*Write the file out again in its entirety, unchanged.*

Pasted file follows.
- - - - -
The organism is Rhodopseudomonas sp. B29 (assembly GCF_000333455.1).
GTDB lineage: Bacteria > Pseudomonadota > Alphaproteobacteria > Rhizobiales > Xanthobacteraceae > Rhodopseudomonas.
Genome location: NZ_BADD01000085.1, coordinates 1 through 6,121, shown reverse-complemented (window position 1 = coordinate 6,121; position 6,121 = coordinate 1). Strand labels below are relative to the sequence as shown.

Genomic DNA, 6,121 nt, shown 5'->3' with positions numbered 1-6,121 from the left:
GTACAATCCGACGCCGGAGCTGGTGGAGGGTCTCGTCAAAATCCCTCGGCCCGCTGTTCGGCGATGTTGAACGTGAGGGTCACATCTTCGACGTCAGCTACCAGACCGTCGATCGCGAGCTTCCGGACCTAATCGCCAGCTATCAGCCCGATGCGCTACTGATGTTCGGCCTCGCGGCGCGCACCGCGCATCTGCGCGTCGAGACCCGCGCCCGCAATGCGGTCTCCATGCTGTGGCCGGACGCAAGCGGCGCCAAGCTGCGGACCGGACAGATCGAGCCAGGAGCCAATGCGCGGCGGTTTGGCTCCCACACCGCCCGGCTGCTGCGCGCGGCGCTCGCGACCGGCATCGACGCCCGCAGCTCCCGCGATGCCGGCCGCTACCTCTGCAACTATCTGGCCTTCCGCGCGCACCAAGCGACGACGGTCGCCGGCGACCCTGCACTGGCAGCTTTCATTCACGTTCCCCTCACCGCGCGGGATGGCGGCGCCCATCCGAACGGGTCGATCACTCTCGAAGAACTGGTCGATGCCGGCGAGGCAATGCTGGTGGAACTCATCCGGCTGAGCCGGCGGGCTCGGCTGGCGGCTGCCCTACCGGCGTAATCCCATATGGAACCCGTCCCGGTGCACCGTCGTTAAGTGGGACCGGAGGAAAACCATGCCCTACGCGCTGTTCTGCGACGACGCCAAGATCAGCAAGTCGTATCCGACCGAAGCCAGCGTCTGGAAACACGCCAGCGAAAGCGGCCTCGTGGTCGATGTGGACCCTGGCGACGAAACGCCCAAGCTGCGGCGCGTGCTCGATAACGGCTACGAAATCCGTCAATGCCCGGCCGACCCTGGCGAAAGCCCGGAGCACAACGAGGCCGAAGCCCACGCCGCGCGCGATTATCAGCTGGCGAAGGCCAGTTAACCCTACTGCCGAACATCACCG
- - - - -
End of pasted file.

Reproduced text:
The organism is Rhodopseudomonas sp. B29 (assembly GCF_000333455.1).
GTDB lineage: Bacteria > Pseudomonadota > Alphaproteobacteria > Rhizobiales > Xanthobacteraceae > Rhodopseudomonas.
Genome location: NZ_BADD01000085.1, coordinates 1 through 6,121, shown reverse-complemented (window position 1 = coordinate 6,121; position 6,121 = coordinate 1). Strand labels below are relative to the sequence as shown.

Genomic DNA, 6,121 nt, shown 5'->3' with positions numbered 1-6,121 from the left:
GTACAATCCGACGCCGGAGCTGGTGGAGGGTCTCGTCAAAATCCCTCGGCCCGCTGTTCGGCGATGTTGAACGTGAGGGTCACATCTTCGACGTCAGCTACCAGACCGTCGATCGCGAGCTTCCGGACCTAATCGCCAGCTATCAGCCCGATGCGCTACTGATGTTCGGCCTCGCGGCGCGCACCGCGCATCTGCGCGTCGAGACCCGCGCCCGCAATGCGGTCTCCATGCTGTGGCCGGACGCAAGCGGCGCCAAGCTGCGGACCGGACAGATCGAGCCAGGAGCCAATGCGCGGCGGTTTGGCTCCCACACCGCCCGGCTGCTGCGCGCGGCGCTCGCGACCGGCATCGACGCCCGCAGCTCCCGCGATGCCGGCCGCTACCTCTGCAACTATCTGGCCTTCCGCGCGCACCAAGCGACGACGGTCGCCGGCGACCCTGCACTGGCAGCTTTCATTCACGTTCCCCTCACCGCGCGGGATGGCGGCGCCCATCCGAACGGGTCGATCACTCTCGAAGAACTGGTCGATGCCGGCGAGGCAATGCTGGTGGAACTCATCCGGCTGAGCCGGCGGGCTCGGCTGGCGGCTGCCCTACCGGCGTAATCCCATATGGAACCCGTCCCGGTGCACCGTCGTTAAGTGGGACCGGAGGAAAACCATGCCCTACGCGCTGTTCTGCGACGACGCCAAGATCAGCAAGTCGTATCCGACCGAAGCCAGCGTCTGGAAACACGCCAGCGAAAGCGGCCTCGTGGTCGATGTGGACCCTGGCGACGAAACGCCCAAGCTGCGGCGCGTGCTCGATAACGGCTACGAAATCCGTCAATGCCCGGCCGACCCTGGCGAAAGCCCGGAGCACAACGAGGCCGAAGCCCACGCCGCGCGCGATTATCAGCTGGCGAAGGCCAGTTAACCCTACTGCCGAACATCACCG